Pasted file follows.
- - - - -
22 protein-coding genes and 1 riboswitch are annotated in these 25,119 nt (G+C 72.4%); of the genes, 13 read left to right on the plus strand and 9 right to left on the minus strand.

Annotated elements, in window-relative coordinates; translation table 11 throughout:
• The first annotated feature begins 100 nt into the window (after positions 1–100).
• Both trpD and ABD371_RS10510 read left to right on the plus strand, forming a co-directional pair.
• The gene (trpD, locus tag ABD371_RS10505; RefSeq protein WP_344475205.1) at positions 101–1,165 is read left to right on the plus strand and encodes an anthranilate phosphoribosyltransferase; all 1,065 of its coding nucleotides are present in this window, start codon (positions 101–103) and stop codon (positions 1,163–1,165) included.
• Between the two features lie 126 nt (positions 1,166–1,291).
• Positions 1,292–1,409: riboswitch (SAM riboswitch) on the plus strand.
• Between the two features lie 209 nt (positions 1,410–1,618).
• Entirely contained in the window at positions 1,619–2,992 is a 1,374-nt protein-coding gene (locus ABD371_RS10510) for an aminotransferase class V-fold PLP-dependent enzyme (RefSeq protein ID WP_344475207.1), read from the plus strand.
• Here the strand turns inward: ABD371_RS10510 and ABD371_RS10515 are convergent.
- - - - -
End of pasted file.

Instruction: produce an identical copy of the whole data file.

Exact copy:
22 protein-coding genes and 1 riboswitch are annotated in these 25,119 nt (G+C 72.4%); of the genes, 13 read left to right on the plus strand and 9 right to left on the minus strand.

Annotated elements, in window-relative coordinates; translation table 11 throughout:
• The first annotated feature begins 100 nt into the window (after positions 1–100).
• Both trpD and ABD371_RS10510 read left to right on the plus strand, forming a co-directional pair.
• The gene (trpD, locus tag ABD371_RS10505; RefSeq protein WP_344475205.1) at positions 101–1,165 is read left to right on the plus strand and encodes an anthranilate phosphoribosyltransferase; all 1,065 of its coding nucleotides are present in this window, start codon (positions 101–103) and stop codon (positions 1,163–1,165) included.
• Between the two features lie 126 nt (positions 1,166–1,291).
• Positions 1,292–1,409: riboswitch (SAM riboswitch) on the plus strand.
• Between the two features lie 209 nt (positions 1,410–1,618).
• Entirely contained in the window at positions 1,619–2,992 is a 1,374-nt protein-coding gene (locus ABD371_RS10510) for an aminotransferase class V-fold PLP-dependent enzyme (RefSeq protein ID WP_344475207.1), read from the plus strand.
• Here the strand turns inward: ABD371_RS10510 and ABD371_RS10515 are convergent.